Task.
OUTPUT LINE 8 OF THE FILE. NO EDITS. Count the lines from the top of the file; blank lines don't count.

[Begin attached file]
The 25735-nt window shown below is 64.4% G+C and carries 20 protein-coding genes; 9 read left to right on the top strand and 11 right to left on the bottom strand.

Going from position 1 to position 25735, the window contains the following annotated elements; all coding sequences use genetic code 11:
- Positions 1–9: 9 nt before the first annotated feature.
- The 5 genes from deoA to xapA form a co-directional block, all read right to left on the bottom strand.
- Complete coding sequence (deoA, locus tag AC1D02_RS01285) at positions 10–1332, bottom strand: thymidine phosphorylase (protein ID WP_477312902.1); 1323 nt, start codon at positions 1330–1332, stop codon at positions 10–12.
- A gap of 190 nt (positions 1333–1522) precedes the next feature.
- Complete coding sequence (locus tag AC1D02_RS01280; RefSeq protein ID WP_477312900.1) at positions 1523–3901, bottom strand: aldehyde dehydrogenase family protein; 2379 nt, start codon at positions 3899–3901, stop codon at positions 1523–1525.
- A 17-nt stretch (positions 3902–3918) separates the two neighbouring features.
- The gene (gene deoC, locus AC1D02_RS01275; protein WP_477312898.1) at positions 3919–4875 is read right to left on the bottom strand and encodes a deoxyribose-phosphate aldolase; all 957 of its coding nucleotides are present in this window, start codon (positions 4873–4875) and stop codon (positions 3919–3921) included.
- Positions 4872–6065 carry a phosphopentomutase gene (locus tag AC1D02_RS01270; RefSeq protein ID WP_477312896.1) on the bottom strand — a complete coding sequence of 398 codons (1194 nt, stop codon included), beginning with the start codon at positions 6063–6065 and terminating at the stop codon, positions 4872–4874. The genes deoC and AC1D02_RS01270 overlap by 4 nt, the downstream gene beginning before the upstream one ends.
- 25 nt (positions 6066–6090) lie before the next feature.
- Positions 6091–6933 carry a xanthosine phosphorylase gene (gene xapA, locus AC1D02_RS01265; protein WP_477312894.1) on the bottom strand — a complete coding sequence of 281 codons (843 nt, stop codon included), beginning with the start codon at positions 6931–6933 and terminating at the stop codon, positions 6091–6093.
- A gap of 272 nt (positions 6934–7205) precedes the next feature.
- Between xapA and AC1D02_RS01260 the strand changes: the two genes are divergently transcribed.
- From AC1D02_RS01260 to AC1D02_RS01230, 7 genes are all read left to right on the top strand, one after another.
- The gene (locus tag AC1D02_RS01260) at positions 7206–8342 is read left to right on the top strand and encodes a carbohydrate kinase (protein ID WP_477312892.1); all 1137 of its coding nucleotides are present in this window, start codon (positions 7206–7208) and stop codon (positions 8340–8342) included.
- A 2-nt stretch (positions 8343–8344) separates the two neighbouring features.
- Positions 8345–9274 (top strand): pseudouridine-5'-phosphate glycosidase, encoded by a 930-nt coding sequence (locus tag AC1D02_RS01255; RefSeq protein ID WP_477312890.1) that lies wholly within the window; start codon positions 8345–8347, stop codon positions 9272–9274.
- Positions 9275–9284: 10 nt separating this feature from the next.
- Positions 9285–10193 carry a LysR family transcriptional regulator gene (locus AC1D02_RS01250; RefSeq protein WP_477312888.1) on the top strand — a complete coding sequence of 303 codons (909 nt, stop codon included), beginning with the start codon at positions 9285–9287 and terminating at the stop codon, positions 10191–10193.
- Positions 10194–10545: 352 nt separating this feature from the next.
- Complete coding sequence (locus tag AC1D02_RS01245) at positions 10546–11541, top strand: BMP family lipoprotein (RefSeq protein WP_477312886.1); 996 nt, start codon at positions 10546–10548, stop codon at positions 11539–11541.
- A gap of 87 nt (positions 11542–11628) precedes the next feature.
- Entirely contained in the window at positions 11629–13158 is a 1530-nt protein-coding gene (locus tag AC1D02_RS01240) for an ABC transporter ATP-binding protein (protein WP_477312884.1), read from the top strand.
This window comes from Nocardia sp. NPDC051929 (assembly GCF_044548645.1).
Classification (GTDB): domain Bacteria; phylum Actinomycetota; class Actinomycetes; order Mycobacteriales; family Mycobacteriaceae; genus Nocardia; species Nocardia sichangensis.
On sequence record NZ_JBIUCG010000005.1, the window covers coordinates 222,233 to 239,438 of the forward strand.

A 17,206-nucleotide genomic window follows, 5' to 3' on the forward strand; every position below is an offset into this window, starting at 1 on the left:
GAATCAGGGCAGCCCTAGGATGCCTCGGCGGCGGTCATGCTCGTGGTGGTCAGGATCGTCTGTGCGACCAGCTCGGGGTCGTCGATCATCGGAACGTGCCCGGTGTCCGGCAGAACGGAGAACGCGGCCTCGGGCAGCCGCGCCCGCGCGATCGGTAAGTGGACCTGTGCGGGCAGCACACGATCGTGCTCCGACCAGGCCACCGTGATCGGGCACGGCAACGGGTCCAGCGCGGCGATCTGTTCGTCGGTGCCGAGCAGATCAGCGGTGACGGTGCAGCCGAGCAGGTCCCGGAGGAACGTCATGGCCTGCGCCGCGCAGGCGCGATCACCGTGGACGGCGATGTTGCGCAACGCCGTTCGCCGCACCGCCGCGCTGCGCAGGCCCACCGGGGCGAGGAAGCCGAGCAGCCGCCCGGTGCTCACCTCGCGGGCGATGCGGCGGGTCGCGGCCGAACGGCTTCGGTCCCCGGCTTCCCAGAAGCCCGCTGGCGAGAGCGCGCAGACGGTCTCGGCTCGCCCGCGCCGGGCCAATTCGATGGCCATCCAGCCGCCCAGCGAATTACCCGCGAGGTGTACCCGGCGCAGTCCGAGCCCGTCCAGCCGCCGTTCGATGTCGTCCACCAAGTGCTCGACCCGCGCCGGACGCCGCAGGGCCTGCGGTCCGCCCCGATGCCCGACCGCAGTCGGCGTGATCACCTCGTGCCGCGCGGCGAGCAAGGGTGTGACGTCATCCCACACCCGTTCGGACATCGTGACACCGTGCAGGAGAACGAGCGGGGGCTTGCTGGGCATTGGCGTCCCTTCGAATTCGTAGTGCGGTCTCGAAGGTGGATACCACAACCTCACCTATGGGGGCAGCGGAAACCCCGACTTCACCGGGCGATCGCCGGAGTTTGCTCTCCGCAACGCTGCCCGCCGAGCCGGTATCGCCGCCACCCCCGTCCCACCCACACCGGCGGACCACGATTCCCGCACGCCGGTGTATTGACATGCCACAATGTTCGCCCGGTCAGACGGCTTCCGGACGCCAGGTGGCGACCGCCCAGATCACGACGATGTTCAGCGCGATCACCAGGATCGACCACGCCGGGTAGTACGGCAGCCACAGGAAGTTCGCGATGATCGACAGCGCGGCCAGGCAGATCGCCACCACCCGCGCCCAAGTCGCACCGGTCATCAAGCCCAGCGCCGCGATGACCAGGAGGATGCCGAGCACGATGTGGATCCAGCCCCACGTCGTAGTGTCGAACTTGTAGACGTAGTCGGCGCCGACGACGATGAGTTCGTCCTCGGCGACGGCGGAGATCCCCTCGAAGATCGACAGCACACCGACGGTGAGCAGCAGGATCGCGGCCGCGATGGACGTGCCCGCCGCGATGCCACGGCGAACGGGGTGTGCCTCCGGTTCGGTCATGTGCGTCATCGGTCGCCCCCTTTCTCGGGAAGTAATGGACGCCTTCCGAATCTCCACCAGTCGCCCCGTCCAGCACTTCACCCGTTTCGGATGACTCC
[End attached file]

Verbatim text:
- A 17-nt stretch (positions 3902–3918) separates the two neighbouring features.